HOLLYWOOD – Hollywood will be sprinkled with stardust on Sunday at the Oscars, with dreamy nostalgic musical “La La Land” tipped for glory on the film industry’s biggest night.
Damien Chazelle’s glossy tribute to the all-singing, all-dancing Golden Age of Tinseltown’s studio system is vying for 13 statuettes, and many of its 14 nominees are sure-fire winners — if the oddsmakers are right.
The film, which stars Emma Stone and Ryan Gosling as an aspiring actress and a struggling jazz musician who fall in love in Los Angeles, has charmed critics the world over and returned more than 10 times its $30 million budget.
Gold Derby, a site that collates the awards predictions of experts, had the musical as a clear favorite in 10 categories late Saturday, including best film, director, actress, score and song.
But it is expected to fall short of the record 11 statuettes achieved by “Ben-Hur” (1959), “Titanic” and “The Lord of the Rings: Return of the King” (2003).
– ‘It’s pretty exciting’ –
“La La Land” will vie for best picture honors with eight films including alien thriller “Arrival,” family drama “Manchester by the Sea” and “Moonlight,” the coming-of-age story of an African-American in Miami.
The most intriguing race is for best actor, which for weeks looked like a lock for “Manchester by the Sea” star Casey Affleck until a late surge by Denzel Washington (“Fences”), who now has the momentum.
“It’s pretty exciting. I’ve only been once before. I was a lot younger and I didn’t fully appreciate the significance of it,” said Affleck, 41, who was a losing best supporting actor nominee in 2008.
“There are a lot of people in the Academy… who I admire. Denzel Washington is one of the people who taught me how to act and I’ve never met the man.”
Stone is expected to bag her first statuette in the best actress category despite a late push from France’s Isabelle Huppert, who already has a Golden Globe and Spirit Award for rape-revenge thriller “Elle.”
Gosling is expected to be comfortably behind Affleck and Washington in best actor, however, languishing alongside Andrew Garfield (“Hacksaw Ridge”) and Viggo Mortensen (“Captain Fantastic”).
– ‘Fanaticism and nationalism’ –
Televised live by ABC and shown around the world, the 89th Academy Awards will be held at Hollywood’s Dolby Theatre, and hosted by late night talk show host Jimmy Kimmel. It begins at 0130 GMT Monday.
It is the highlight of the Tinseltown calendar, and wraps up two months of glittering prize galas.
This awards season, the popping of champagne corks has been muted by the tense political situation in the United States.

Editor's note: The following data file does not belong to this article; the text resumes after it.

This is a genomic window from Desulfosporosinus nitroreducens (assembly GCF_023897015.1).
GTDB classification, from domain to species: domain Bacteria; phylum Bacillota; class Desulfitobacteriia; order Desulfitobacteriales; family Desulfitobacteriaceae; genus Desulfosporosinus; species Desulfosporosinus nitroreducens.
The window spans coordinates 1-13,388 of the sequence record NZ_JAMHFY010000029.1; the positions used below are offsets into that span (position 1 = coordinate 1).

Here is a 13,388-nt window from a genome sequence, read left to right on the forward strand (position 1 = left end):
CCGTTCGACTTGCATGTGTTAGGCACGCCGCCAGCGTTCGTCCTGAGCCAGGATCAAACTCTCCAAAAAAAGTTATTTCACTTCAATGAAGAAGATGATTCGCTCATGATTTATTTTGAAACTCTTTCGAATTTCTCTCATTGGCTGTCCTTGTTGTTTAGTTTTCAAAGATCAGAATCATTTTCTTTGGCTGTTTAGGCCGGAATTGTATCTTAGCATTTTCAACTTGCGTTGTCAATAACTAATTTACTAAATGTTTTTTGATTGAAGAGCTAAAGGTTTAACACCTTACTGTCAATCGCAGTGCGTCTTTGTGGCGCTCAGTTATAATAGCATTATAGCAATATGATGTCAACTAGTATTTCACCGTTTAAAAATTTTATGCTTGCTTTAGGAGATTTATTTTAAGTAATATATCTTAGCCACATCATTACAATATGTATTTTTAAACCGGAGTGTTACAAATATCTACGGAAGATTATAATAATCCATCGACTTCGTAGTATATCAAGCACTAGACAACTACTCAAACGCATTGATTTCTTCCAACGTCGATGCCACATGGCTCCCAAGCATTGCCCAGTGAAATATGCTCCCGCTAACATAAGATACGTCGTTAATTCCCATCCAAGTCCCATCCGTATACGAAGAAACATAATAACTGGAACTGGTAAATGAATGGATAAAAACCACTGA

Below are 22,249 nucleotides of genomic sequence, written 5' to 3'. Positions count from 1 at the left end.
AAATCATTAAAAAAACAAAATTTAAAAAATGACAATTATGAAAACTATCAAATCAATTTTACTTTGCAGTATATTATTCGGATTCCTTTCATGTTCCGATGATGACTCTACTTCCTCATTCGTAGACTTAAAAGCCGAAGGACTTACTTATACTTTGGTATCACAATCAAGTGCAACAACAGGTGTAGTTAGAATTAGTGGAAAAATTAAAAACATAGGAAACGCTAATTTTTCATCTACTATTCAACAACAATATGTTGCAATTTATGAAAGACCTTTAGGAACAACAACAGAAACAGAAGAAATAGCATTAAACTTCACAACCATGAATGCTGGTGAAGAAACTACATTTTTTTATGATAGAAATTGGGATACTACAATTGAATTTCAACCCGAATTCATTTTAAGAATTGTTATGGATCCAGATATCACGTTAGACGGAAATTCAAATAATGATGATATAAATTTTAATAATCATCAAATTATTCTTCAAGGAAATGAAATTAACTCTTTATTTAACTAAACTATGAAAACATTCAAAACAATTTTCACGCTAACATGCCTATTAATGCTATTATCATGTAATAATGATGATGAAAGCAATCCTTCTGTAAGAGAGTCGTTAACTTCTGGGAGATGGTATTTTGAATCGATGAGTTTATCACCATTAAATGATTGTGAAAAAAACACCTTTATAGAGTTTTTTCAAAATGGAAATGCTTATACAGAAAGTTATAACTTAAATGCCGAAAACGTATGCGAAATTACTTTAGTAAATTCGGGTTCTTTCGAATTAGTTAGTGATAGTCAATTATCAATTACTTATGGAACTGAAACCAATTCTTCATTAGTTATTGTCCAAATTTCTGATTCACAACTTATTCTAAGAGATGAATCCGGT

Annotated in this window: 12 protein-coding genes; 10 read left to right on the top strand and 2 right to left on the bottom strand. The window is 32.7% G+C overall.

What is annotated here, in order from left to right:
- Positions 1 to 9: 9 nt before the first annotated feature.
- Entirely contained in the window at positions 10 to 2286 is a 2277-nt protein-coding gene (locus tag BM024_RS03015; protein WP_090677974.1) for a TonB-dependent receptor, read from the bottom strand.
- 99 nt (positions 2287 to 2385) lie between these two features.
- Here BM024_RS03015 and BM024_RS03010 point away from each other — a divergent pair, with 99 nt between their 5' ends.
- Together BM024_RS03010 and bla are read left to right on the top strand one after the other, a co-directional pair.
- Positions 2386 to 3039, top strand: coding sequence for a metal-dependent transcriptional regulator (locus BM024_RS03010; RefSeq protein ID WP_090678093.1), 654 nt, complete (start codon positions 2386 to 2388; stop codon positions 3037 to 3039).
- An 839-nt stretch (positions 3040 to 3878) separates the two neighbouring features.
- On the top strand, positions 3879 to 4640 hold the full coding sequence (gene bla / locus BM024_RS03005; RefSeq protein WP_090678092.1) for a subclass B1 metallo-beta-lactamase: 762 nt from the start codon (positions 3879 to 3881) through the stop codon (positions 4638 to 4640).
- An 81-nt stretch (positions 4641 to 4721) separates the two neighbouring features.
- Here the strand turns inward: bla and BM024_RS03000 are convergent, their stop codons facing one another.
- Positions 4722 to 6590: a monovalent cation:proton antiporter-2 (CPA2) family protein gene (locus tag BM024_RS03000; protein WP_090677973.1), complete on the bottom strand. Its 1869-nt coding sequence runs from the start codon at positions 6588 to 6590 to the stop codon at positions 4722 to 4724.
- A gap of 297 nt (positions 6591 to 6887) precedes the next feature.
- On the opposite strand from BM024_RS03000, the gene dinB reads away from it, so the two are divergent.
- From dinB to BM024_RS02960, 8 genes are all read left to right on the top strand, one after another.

President Donald Trump’s controversial (and now halted) travel ban — which led Iranian director Asghar Farhadi to opt out of attending despite a nomination for “The Salesman” — has sparked much anger.
Oscars weekend started with an anti-Trump rally organized by the United Talent Agency in Beverly Hills, which featured speakers including Jodie Foster and Michael J. Fox.
Also on Friday, directors of the five nominees for best foreign language film, including Farhadi, issued a statement condemning “the climate of fanaticism and nationalism” in the US.
– Political activism –
“Moonlight” picked up best film and director honors as well as four other statuettes at Saturday’s Spirit Awards, which recognize achievements in independent filmmaking.
Director Barry Jenkins and many cast members wore pins symbolizing unity, while Jenkins spoke of his disappointment over the divisions in society that the election had exposed.
The awards season has a long tradition of political activism, from Marlon Brando’s Oscars snub in 1973 to Meryl Streep’s rousing anti-Trump speech at this year’s Golden Globes — and pundits are not expecting celebrities to hold back on Sunday.
This year’s nominees reflected a push by the Academy to reward diversity after the #OscarsSoWhite controversy of the past two years that prompted calls for a boycott of the annual bash.
Black actors Mahershala Ali and Naomie Harris are first-time nominees for “Moonlight,” while “Fences” hopefuls Washington and his co-star Viola Davis are both old hands, with 11 nominations between them and two wins for Washington.
Davis is seen as a sure bet for her first Academy Award, and Ali is the favorite in his category.
“I watch the Oscars on TV. I come up with 14, 15 of my own personal speeches for that day to come when I get there… I’m in love with the Oscars,” African-American actor Andre Royo told AFP.
For Royo, best known for his work on HBO’s “The Wire,” “‘Moonlight’ is the best film of the year.”
“The director executed the story from a real sensitive and organic point of view, and looked like he didn’t care what the audience would think. He just wanted to tell a story,” he said.